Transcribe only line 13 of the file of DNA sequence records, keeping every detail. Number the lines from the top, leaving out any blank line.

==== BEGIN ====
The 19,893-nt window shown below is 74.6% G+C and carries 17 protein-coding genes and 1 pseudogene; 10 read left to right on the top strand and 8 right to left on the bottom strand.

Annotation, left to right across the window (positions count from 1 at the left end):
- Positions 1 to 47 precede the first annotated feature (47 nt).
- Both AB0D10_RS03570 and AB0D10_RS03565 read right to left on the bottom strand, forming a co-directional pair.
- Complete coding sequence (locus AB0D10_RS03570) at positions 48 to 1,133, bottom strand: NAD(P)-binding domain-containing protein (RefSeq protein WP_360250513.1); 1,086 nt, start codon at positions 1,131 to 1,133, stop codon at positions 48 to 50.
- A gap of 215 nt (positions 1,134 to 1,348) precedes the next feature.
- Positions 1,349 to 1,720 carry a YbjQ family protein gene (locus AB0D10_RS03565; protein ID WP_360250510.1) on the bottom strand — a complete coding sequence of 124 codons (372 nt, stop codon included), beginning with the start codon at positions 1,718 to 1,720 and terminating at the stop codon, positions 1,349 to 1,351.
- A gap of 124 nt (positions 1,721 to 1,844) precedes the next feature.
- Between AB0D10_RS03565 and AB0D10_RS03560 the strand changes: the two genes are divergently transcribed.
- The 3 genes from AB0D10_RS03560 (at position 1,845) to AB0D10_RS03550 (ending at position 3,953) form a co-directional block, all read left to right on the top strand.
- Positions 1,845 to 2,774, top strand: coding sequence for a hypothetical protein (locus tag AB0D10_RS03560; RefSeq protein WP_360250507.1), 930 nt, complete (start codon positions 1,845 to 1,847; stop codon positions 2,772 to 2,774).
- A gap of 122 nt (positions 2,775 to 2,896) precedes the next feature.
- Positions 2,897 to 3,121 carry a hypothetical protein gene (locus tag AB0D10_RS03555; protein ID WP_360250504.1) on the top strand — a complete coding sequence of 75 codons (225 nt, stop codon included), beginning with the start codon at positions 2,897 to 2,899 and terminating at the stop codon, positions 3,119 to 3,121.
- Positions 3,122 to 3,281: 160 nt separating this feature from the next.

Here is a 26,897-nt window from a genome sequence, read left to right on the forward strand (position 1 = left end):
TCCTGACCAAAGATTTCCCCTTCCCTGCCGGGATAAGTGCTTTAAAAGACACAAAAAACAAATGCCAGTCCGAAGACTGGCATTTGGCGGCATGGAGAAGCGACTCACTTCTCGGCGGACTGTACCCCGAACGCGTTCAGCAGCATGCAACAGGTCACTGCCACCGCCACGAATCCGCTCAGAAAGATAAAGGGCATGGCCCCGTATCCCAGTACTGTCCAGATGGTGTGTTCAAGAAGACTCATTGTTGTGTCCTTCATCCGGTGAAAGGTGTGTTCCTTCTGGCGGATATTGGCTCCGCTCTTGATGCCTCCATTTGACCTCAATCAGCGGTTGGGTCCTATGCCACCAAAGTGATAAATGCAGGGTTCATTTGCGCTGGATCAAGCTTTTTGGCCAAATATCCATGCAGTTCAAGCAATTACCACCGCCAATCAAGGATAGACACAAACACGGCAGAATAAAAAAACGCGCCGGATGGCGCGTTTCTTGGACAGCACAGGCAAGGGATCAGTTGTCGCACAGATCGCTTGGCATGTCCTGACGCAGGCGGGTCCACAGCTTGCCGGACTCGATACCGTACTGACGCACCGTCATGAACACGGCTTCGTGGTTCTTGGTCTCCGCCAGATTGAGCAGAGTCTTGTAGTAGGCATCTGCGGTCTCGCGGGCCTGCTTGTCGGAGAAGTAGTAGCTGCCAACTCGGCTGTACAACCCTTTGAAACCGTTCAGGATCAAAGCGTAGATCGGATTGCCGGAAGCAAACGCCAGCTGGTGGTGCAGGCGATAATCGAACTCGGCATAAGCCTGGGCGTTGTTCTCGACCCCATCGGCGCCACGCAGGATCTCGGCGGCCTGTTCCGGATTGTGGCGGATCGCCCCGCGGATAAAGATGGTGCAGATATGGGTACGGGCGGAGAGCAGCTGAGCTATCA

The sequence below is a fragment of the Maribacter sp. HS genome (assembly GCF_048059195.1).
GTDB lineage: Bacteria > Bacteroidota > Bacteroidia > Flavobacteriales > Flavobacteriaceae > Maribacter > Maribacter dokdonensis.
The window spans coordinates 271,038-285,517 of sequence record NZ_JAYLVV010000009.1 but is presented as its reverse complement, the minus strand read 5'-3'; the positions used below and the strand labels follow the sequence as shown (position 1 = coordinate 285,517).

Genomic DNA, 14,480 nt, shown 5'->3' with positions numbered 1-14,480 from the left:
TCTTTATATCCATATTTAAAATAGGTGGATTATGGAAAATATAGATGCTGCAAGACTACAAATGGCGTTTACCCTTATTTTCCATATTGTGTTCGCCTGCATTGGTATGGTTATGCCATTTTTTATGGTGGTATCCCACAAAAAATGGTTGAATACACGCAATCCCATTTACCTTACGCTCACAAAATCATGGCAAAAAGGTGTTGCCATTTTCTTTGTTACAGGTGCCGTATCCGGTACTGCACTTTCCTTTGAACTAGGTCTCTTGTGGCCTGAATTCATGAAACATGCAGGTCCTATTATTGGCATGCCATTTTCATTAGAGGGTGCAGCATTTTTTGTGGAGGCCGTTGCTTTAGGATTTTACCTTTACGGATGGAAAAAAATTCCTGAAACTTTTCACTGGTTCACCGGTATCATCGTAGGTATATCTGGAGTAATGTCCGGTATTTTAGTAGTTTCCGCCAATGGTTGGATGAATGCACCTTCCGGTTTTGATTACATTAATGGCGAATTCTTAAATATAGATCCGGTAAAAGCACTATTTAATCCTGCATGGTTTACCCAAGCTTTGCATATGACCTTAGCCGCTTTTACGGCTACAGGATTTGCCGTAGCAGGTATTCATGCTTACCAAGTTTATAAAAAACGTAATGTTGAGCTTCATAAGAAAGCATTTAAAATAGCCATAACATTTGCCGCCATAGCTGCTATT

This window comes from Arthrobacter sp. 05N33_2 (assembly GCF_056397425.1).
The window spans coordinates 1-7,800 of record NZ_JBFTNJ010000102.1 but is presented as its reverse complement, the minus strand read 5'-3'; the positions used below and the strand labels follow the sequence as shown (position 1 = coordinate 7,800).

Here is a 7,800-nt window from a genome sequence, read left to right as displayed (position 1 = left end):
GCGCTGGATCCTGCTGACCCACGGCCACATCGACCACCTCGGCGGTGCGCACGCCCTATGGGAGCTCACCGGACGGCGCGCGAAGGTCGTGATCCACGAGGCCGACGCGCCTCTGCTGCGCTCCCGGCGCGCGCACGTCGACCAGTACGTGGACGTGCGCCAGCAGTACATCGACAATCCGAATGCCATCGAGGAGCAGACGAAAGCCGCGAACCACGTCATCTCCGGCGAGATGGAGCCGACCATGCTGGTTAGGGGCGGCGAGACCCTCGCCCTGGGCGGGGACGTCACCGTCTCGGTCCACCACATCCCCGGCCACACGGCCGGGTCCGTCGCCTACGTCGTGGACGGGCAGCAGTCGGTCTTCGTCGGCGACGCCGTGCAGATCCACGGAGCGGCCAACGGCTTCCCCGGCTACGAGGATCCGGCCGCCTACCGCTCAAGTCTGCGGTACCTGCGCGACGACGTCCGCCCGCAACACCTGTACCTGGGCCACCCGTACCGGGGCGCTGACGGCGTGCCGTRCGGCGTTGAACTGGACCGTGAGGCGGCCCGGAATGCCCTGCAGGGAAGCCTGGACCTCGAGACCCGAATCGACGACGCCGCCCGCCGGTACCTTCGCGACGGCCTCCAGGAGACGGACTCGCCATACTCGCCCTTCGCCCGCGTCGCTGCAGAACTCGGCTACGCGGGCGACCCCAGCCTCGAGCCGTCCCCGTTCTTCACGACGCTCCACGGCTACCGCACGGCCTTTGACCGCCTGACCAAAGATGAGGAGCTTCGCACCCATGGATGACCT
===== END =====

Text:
- Positions 2,897 to 3,121 carry a hypothetical protein gene (locus tag AB0D10_RS03555; protein ID WP_360250504.1) on the top strand — a complete coding sequence of 75 codons (225 nt, stop codon included), beginning with the start codon at positions 2,897 to 2,899 and terminating at the stop codon, positions 3,119 to 3,121.